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Working of the Japanese Schooling System - Out of the Ordinary

Gaynor Borade Jul 7, 2019
Talk of the Orient, and it is just impossible to ignore the Little Giant - Japan. The land, its history, and the culture and traditions, are all unique and quite unlike any other on the planet. The distinct characteristic of all that is Japanese is imparted via dedicated education.
Elementary schools in Japan are called 'Shōgakkō'. The country boasts of 100% literacy, and rightly so, with almost all the established elementary school aged children enrolled. Education in Japan begins at the tender age of six. Much importance is attached to the enrolling and the initial use of books and stationery.
Japan imparts knowledge to its young ones via established public schools. There are private schools, but are costly and prestigious, help students graduate onto higher-level private schools affiliated, and finally universities, and the cost factor ripples on. Just like in any other part of the world, there is stiff competition to enroll in these schools.

Elementary Education

Public elementary education in Japan is free. However, there are some school expenses that are borne by parents. These include snack expenses, extra supplies like extra books, and tuition fees for private lessons. Such expenses, in the case of private elementary schools, are substantially higher.
In elementary schools, the classrooms are large enough to accommodate about thirty students per class. There is no restriction on the student number though. The class is broken up into small work groups, and they alternatively handle academic and disciplinary functions.

Non-academic Pursuits

Japanese schools stress on the importance of discipline in student life. Students are encouraged to shoulder a sense of responsibility from the very beginning. The student monitors assume responsibility for overall class turnout and classroom décor. The responsibility of the maintenance, beyond the board and management, rests on all the students on roll.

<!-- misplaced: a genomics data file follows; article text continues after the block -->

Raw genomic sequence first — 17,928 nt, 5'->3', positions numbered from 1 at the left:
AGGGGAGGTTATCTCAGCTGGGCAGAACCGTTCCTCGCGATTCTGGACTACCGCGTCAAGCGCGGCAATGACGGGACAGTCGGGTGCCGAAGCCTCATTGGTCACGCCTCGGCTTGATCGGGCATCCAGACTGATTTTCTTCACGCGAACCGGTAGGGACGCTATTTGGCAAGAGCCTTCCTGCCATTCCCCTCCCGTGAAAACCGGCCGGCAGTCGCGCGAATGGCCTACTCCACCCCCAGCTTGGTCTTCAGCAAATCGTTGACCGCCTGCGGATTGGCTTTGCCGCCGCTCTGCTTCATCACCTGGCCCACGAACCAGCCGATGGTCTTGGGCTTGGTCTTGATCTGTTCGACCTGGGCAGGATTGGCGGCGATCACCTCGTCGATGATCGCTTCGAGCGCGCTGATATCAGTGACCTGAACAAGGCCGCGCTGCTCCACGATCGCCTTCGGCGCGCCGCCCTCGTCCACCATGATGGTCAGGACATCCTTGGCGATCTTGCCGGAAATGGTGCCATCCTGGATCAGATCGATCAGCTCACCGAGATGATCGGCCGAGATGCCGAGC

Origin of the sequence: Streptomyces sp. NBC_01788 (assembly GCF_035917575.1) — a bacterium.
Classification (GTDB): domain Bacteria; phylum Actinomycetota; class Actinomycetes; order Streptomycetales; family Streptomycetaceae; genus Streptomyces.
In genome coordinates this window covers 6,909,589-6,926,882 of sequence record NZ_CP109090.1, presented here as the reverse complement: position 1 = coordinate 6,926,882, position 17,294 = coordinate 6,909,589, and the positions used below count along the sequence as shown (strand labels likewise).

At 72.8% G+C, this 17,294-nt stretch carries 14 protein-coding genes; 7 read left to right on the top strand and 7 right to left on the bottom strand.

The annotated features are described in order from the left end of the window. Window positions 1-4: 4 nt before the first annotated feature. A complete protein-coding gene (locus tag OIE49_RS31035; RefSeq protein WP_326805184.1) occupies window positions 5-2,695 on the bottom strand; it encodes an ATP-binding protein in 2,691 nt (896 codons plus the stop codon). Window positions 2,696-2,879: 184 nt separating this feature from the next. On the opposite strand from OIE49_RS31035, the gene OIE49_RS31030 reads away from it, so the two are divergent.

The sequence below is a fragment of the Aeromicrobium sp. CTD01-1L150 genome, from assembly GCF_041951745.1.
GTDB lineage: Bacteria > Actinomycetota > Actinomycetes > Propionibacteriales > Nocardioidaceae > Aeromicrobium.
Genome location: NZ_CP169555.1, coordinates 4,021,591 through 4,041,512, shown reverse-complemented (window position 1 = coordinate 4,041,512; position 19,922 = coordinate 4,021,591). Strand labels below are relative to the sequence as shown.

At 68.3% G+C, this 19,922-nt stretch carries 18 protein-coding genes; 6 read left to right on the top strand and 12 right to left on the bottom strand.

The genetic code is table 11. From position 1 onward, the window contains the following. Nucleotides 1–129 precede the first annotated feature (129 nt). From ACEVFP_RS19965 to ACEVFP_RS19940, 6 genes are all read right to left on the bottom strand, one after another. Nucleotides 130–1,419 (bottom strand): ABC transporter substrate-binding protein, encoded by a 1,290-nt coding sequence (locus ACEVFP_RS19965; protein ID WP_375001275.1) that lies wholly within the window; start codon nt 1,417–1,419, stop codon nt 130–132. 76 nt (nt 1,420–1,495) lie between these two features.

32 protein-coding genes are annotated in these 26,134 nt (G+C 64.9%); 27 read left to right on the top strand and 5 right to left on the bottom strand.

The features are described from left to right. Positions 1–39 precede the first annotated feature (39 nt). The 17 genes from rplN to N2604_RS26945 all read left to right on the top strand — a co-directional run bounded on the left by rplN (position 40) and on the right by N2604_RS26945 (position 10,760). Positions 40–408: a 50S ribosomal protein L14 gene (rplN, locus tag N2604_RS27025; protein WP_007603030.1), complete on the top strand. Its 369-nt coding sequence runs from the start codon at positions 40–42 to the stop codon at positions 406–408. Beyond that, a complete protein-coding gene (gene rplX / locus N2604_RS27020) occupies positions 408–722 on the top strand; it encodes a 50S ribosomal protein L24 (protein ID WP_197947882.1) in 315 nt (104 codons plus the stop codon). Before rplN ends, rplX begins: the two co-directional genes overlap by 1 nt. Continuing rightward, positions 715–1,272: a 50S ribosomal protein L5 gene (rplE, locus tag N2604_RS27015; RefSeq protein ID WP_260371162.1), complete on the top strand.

Children learn a variety of subjects, academic and non-academic. They are given value education to inculcate moral values and a chance to indulge in preparation for the different school activities and ceremonies. These are designed and scheduled around character, personality development, and teamwork.

Academic Pursuits

The curriculum in Japanese schools include language, math, science, and social studies. These are balanced within the classroom, with subjects like art, music, home-science, and physical education.
Moral education is a very important component of education in Japan, with the Japanese language being the most stressed upon subject. The language is not only distinctly different from any other language, but complex in application too. The complexity of the script and the diversity of the oral form requires an early education.

Education Reform in Japan

The education reform movement established in the 1980s reviewed the then existent curriculum. The important changes that came about because of the reform movement included increased number of hours to learn the Japanese language well, and the replacement of social sciences with designed courses on social ethics and environmental education.
The reform implemented ways and means to teach children how to effectively interact in society, and increased emphasis on moral education. Renewed emphasis was given to the importance of the symbols unique to the nation, and the nation's pride like the national flag and anthem.

Teachers in Japanese Schools

Teachers propel children to participate in school ceremonies, ensuring correct understanding of the subjects within the curriculum.
They are infused with the responsibility of emphasizing on cultural legacies and biographies of key figures in Japanese history. Elementary teachers are responsible for all subjects, and remain within their classroom for most activities. Most teachers are women; however, most heads of faculties and principals are men.

System of Imparting Education in Japan

Most elementary schools in Japan utilize and optimize the television and radio. Classroom and graded programs are prepared and presented as per the rules laid down by the School Education Division. All institutes in Japan are well-equipped with computers.
Students at the elementary level receive a well-planned and balanced lunch, which is subsidized by the government, but not entirely free. Meals are had in the classroom, with the teacher imparting information on nutrition and good eating habits. Students not only serve lunch, but clean up!